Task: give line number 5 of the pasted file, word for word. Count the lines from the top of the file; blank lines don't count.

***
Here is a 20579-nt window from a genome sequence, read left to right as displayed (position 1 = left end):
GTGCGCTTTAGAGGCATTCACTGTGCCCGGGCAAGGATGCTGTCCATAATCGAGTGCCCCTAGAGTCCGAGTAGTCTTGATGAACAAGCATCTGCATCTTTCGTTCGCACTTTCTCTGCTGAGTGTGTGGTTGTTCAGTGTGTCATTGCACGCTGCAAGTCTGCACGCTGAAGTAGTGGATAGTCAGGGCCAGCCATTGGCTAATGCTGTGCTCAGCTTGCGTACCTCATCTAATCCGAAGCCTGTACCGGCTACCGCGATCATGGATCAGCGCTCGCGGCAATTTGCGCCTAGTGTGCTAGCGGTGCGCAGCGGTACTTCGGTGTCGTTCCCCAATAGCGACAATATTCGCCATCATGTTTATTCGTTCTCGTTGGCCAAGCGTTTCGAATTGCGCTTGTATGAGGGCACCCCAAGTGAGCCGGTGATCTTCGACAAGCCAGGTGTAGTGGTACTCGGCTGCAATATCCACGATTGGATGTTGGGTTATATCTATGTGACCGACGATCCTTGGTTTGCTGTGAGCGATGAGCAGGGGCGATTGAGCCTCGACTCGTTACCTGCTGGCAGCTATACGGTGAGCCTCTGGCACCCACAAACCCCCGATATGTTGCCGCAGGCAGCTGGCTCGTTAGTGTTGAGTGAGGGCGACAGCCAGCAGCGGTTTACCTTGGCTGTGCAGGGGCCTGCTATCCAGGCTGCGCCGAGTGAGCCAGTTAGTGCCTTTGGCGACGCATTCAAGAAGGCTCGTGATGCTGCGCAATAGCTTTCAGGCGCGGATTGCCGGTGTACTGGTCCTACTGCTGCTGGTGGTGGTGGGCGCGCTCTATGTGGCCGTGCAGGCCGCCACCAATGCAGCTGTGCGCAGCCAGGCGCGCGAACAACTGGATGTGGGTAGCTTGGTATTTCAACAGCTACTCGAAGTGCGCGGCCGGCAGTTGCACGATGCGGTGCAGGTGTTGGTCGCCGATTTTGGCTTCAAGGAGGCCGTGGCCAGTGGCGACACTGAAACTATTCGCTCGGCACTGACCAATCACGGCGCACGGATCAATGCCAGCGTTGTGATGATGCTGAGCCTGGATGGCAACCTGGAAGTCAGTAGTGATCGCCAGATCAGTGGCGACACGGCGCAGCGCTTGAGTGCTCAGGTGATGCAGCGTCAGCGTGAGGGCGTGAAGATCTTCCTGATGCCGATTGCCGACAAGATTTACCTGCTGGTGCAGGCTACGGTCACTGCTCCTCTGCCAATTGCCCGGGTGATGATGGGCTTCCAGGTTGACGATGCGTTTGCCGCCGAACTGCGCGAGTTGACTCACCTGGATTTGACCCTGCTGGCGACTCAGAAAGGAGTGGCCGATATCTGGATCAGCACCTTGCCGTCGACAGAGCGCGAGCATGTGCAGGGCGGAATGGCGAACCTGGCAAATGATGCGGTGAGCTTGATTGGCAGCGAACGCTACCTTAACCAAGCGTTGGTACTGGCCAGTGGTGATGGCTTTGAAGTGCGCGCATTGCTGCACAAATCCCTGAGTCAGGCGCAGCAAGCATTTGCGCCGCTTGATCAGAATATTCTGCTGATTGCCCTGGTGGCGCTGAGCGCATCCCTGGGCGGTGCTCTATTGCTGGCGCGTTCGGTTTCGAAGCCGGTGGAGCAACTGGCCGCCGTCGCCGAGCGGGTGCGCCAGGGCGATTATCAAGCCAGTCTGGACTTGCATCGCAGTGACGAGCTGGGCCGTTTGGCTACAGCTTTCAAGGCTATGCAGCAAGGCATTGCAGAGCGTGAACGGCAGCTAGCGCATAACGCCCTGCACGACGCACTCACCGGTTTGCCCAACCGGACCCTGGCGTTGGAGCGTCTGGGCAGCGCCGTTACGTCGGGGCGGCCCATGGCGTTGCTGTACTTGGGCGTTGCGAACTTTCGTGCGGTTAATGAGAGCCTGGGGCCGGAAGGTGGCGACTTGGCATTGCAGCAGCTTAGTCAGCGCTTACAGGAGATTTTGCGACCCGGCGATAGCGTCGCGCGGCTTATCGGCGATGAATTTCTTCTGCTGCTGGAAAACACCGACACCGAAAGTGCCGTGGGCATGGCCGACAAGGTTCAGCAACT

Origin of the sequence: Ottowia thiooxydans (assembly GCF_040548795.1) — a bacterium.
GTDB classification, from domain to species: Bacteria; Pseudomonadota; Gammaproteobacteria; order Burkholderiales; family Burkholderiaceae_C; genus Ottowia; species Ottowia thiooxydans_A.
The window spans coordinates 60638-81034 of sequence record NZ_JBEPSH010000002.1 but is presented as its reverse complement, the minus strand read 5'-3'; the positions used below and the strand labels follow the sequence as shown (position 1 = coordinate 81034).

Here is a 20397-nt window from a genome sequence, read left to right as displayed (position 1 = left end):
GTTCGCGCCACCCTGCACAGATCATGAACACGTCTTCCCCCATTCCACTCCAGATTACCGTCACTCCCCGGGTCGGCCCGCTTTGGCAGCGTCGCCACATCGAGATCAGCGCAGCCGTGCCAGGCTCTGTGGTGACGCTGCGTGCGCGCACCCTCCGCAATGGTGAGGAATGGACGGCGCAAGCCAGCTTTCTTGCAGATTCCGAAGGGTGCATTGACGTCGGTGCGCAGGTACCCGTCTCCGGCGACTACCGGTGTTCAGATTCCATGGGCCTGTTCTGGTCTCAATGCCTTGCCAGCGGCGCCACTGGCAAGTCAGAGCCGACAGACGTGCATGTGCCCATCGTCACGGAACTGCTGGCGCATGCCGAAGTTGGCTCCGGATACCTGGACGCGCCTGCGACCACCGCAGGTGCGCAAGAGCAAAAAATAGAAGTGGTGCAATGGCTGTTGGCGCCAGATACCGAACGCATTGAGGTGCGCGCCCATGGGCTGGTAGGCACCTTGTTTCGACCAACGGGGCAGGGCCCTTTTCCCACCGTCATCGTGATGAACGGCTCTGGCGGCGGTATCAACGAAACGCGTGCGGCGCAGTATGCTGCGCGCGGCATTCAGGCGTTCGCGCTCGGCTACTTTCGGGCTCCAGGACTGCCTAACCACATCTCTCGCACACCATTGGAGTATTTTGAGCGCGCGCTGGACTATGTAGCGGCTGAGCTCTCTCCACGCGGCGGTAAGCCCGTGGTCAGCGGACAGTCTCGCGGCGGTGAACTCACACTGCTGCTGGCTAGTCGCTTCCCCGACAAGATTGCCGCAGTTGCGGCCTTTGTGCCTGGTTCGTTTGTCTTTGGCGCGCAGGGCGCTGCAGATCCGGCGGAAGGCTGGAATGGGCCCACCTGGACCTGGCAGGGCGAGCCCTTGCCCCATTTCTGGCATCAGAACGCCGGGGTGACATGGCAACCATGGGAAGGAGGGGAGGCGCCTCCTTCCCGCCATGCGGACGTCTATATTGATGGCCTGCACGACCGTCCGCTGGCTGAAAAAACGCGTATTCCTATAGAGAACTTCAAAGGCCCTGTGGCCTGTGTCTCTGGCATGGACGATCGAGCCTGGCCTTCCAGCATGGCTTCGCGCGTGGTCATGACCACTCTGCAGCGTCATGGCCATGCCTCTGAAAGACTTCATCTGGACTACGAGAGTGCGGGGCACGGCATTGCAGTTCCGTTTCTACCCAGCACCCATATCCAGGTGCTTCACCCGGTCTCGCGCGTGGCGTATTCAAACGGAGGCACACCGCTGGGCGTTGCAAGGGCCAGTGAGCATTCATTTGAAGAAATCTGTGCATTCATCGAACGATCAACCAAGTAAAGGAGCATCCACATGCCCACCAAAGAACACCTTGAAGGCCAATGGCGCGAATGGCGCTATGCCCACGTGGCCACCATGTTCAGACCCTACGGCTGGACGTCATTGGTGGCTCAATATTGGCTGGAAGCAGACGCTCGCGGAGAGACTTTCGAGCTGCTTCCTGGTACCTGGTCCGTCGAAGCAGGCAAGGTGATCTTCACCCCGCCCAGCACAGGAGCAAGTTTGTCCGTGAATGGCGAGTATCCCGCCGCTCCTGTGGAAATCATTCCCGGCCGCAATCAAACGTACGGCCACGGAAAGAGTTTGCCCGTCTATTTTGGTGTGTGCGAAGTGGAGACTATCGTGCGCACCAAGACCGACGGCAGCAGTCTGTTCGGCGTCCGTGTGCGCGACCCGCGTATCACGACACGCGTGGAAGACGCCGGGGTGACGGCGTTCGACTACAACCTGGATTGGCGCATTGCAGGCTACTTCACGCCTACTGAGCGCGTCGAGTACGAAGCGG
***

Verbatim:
The window spans coordinates 60638-81034 of sequence record NZ_JBEPSH010000002.1 but is presented as its reverse complement, the minus strand read 5'-3'; the positions used below and the strand labels follow the sequence as shown (position 1 = coordinate 81034).